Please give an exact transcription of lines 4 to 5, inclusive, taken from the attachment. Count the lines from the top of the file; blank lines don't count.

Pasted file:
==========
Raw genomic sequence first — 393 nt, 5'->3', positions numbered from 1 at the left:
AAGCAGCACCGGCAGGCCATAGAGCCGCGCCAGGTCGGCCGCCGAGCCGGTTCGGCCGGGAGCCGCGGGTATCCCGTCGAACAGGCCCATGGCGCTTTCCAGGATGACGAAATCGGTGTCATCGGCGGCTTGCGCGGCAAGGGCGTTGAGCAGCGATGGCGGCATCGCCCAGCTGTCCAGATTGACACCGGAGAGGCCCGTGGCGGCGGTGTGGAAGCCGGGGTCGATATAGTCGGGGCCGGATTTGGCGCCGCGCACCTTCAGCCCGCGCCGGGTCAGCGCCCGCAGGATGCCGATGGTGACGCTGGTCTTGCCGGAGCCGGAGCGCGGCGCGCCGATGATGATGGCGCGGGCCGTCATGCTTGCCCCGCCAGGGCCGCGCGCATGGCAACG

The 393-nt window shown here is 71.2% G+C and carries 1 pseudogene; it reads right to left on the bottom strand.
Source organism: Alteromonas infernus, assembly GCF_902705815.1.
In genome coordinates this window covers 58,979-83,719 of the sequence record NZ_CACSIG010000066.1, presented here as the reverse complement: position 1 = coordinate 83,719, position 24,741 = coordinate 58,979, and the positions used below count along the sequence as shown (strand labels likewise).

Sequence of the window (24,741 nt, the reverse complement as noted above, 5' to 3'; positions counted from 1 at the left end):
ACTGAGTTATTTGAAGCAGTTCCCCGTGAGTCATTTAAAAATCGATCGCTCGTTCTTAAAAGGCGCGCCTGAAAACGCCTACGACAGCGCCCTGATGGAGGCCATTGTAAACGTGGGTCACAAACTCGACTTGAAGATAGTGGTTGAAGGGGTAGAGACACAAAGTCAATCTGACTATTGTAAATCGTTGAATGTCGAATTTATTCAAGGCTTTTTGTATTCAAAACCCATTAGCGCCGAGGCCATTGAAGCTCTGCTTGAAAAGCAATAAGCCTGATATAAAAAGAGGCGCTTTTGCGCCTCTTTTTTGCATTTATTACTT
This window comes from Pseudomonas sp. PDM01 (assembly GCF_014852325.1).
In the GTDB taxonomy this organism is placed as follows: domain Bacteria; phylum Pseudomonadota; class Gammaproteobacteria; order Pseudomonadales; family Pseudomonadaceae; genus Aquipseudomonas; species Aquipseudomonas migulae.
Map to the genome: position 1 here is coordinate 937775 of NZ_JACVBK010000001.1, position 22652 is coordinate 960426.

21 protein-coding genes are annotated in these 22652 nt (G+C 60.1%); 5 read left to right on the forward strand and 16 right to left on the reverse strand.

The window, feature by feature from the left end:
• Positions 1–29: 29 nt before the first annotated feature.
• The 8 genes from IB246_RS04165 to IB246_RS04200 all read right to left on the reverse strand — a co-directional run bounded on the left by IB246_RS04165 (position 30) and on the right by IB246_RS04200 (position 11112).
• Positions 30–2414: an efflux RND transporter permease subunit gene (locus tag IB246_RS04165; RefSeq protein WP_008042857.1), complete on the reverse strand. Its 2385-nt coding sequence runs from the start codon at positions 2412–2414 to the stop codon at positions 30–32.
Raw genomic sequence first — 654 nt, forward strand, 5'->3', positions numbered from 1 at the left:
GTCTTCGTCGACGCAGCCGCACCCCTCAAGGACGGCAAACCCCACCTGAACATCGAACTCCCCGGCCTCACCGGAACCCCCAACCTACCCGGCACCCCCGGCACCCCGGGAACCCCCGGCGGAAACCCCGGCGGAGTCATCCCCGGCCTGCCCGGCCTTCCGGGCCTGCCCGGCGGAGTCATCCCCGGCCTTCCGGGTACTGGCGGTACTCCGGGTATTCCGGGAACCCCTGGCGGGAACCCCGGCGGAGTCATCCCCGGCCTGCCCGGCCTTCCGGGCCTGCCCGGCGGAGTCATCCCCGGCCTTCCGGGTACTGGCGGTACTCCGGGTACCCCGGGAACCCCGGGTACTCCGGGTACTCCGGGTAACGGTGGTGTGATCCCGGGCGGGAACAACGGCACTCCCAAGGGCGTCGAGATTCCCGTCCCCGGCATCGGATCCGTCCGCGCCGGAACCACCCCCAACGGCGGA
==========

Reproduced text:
Source organism: Alteromonas infernus, assembly GCF_902705815.1.
In genome coordinates this window covers 58,979-83,719 of the sequence record NZ_CACSIG010000066.1, presented here as the reverse complement: position 1 = coordinate 83,719, position 24,741 = coordinate 58,979, and the positions used below count along the sequence as shown (strand labels likewise).